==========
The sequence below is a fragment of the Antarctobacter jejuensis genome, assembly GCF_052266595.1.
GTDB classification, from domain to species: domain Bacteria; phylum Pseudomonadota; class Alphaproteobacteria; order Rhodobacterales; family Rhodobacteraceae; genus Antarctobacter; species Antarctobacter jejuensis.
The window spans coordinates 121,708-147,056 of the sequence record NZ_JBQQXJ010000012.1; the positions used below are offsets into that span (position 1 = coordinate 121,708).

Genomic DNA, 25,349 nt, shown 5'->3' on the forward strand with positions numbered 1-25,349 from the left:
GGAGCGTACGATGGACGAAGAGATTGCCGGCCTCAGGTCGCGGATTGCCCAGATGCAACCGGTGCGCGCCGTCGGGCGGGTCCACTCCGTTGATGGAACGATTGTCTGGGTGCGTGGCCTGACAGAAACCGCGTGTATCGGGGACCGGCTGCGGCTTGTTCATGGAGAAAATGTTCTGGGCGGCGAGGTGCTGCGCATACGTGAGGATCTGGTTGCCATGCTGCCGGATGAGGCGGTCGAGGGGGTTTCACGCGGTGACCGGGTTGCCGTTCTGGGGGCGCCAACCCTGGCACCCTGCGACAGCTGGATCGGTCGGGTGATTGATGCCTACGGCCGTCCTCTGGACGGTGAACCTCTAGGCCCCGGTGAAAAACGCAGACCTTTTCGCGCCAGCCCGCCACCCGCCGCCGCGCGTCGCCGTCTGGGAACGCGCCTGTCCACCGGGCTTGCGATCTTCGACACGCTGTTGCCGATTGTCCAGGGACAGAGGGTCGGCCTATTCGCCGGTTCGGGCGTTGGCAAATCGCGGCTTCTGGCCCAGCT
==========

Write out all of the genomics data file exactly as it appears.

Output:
The sequence below is a fragment of the Antarctobacter jejuensis genome, assembly GCF_052266595.1.
GTDB classification, from domain to species: domain Bacteria; phylum Pseudomonadota; class Alphaproteobacteria; order Rhodobacterales; family Rhodobacteraceae; genus Antarctobacter; species Antarctobacter jejuensis.
The window spans coordinates 121,708-147,056 of the sequence record NZ_JBQQXJ010000012.1; the positions used below are offsets into that span (position 1 = coordinate 121,708).

Genomic DNA, 25,349 nt, shown 5'->3' on the forward strand with positions numbered 1-25,349 from the left:
GGAGCGTACGATGGACGAAGAGATTGCCGGCCTCAGGTCGCGGATTGCCCAGATGCAACCGGTGCGCGCCGTCGGGCGGGTCCACTCCGTTGATGGAACGATTGTCTGGGTGCGTGGCCTGACAGAAACCGCGTGTATCGGGGACCGGCTGCGGCTTGTTCATGGAGAAAATGTTCTGGGCGGCGAGGTGCTGCGCATACGTGAGGATCTGGTTGCCATGCTGCCGGATGAGGCGGTCGAGGGGGTTTCACGCGGTGACCGGGTTGCCGTTCTGGGGGCGCCAACCCTGGCACCCTGCGACAGCTGGATCGGTCGGGTGATTGATGCCTACGGCCGTCCTCTGGACGGTGAACCTCTAGGCCCCGGTGAAAAACGCAGACCTTTTCGCGCCAGCCCGCCACCCGCCGCCGCGCGTCGCCGTCTGGGAACGCGCCTGTCCACCGGGCTTGCGATCTTCGACACGCTGTTGCCGATTGTCCAGGGACAGAGGGTCGGCCTATTCGCCGGTTCGGGCGTTGGCAAATCGCGGCTTCTGGCCCAGCT